Thursday, July 1, 2010

Cracks in the Sidewalk

I wrote the following in May of this year...

I was pulling weeds the other day. I haven’t had time to do much in my yard and there are lots of weeds. That day I focused on the weeds in the cracks in the sidewalk. I was amazed at how many weeds there seemed to be in cracks no larger than a centimeter wide…

When I work in my garden, I let my mind wander. That day it wandered to my students. We are nearing the end of the school year and there are a few students who have been, to put it nicely, trying. I have been frustrated. I have been wondering if I have gotten through to some of my kids.

As I was pulling weeds, I was reminded of the parable of the sower, who throws seed on all sorts of ground and in all but the fertile soil, the seed-throwing seems fruitless. Sometimes when I am teaching, I see some growth from the seeds I plant and I feel like I am throwing onto fertile soil. Most of the time I see nothing come of it… I wonder…I feel like I am throwing seeds onto something as life-depleting as my concrete sidewalk.

Except…there are cracks in the sidewalk. And in those cracks, it was clear to me that day, things can grow. Lots of things can grow. In fact, the growth I find in those cracks any time I try to clean them up is persistent, insistent upon growing. What I see growing there, what I pull up, I call weeds. I didn’t plant them. And yet they’re there.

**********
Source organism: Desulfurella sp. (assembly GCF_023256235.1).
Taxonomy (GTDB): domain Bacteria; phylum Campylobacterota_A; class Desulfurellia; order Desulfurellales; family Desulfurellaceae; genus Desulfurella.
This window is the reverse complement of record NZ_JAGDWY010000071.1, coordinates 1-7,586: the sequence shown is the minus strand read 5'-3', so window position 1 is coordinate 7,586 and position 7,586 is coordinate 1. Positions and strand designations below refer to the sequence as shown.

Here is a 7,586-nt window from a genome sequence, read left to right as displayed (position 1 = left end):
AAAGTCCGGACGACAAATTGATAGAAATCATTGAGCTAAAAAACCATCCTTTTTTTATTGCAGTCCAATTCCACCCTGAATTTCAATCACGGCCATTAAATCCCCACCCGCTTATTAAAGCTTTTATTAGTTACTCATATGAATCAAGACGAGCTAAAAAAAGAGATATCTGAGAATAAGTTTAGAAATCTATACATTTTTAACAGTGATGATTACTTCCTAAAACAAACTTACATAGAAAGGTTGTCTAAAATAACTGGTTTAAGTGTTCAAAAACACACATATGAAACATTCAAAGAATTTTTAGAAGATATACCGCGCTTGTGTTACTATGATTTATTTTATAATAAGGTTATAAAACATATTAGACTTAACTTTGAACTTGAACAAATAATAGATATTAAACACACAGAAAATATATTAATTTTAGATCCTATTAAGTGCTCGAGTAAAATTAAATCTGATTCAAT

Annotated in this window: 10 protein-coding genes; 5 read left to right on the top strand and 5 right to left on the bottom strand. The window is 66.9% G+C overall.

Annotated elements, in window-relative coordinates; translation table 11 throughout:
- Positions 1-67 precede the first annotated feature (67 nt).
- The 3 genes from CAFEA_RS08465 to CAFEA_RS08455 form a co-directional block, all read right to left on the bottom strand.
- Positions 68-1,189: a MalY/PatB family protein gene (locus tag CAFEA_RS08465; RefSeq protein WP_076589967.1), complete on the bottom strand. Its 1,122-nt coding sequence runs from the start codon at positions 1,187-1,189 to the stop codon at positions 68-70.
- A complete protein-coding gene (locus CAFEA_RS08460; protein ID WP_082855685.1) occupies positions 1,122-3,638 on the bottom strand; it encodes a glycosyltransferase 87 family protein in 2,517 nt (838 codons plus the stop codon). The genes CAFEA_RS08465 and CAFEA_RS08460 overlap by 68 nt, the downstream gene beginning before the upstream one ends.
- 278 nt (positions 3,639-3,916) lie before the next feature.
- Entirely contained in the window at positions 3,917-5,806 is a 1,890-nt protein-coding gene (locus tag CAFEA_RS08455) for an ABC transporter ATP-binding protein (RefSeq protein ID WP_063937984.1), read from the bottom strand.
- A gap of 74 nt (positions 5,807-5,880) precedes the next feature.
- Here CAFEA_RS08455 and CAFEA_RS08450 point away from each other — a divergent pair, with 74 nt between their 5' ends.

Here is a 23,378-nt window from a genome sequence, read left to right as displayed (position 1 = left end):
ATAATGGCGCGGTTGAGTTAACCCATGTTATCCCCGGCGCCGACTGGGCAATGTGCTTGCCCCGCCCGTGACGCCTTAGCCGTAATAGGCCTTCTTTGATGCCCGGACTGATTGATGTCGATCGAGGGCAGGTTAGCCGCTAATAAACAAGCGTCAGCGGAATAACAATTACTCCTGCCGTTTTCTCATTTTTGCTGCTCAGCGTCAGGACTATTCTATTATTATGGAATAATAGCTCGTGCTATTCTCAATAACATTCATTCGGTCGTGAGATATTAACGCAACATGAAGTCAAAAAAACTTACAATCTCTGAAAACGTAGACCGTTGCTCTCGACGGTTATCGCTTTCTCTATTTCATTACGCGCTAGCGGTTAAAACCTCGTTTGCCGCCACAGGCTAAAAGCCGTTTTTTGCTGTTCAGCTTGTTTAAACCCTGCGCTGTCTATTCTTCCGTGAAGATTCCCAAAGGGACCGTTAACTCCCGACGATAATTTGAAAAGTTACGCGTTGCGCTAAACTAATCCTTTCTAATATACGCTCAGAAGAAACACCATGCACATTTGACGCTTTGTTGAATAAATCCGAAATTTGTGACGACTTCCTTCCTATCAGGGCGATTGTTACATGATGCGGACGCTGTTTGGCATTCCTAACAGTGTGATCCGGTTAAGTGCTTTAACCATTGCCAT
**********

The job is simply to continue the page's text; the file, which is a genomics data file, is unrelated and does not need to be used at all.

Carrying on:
What if I did throw seeds there? What if I planted seeds there, trusting that there could be growth in those small openings? How many of my students seem to have a rock-solid exterior, but really, within the tough exterior have some cracks? How many are waiting for someone to notice the cracks and to plant seeds in those spaces? How many might allow those cracks to widen if they know that care will be taken with those fragmented places, those places others might call weakness?

Even in the smallest spaces, life finds a way. In fact, it is from those times and places of weakness, when we "crack," that we experience growth. It is when someone takes the time to tend to our cracks that unexpected life emerges. We may not know what’s coming, but life springs forth.

And so I continue throwing seeds, even towards those students who appear to be a concrete sidewalk, even when it looks like doing so is a waste of time and seed. Maybe there are cracks there that I cannot see…Being generous with the seed-throwing, I won’t have to pull out weeds that just happened to take root there. Instead, if I take the time to notice, I may be delighted by the beautiful growth that emerges from just a tiny crack.

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